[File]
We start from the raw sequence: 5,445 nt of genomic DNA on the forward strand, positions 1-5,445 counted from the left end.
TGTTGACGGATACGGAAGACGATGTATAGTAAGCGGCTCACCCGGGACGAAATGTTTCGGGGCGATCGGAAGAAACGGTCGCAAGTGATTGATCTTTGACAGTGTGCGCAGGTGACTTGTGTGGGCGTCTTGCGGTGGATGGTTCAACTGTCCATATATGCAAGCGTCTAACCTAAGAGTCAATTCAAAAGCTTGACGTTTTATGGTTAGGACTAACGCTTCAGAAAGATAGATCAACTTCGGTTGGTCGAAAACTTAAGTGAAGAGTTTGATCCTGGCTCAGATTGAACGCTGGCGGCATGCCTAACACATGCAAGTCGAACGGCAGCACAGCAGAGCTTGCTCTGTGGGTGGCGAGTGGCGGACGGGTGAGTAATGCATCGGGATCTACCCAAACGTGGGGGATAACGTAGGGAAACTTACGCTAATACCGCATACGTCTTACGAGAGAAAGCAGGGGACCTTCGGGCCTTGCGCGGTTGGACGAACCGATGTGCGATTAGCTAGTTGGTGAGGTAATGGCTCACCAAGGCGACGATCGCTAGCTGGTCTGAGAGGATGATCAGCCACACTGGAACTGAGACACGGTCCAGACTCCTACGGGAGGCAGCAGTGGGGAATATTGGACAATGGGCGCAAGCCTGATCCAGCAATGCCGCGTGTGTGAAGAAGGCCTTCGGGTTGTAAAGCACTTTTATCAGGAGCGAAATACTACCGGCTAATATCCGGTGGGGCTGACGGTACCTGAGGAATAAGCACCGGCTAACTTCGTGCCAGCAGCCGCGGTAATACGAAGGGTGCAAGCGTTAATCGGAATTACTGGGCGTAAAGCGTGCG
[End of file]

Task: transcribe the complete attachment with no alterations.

We start from the raw sequence: 5,445 nt of genomic DNA on the forward strand, positions 1-5,445 counted from the left end.
TGTTGACGGATACGGAAGACGATGTATAGTAAGCGGCTCACCCGGGACGAAATGTTTCGGGGCGATCGGAAGAAACGGTCGCAAGTGATTGATCTTTGACAGTGTGCGCAGGTGACTTGTGTGGGCGTCTTGCGGTGGATGGTTCAACTGTCCATATATGCAAGCGTCTAACCTAAGAGTCAATTCAAAAGCTTGACGTTTTATGGTTAGGACTAACGCTTCAGAAAGATAGATCAACTTCGGTTGGTCGAAAACTTAAGTGAAGAGTTTGATCCTGGCTCAGATTGAACGCTGGCGGCATGCCTAACACATGCAAGTCGAACGGCAGCACAGCAGAGCTTGCTCTGTGGGTGGCGAGTGGCGGACGGGTGAGTAATGCATCGGGATCTACCCAAACGTGGGGGATAACGTAGGGAAACTTACGCTAATACCGCATACGTCTTACGAGAGAAAGCAGGGGACCTTCGGGCCTTGCGCGGTTGGACGAACCGATGTGCGATTAGCTAGTTGGTGAGGTAATGGCTCACCAAGGCGACGATCGCTAGCTGGTCTGAGAGGATGATCAGCCACACTGGAACTGAGACACGGTCCAGACTCCTACGGGAGGCAGCAGTGGGGAATATTGGACAATGGGCGCAAGCCTGATCCAGCAATGCCGCGTGTGTGAAGAAGGCCTTCGGGTTGTAAAGCACTTTTATCAGGAGCGAAATACTACCGGCTAATATCCGGTGGGGCTGACGGTACCTGAGGAATAAGCACCGGCTAACTTCGTGCCAGCAGCCGCGGTAATACGAAGGGTGCAAGCGTTAATCGGAATTACTGGGCGTAAAGCGTGCG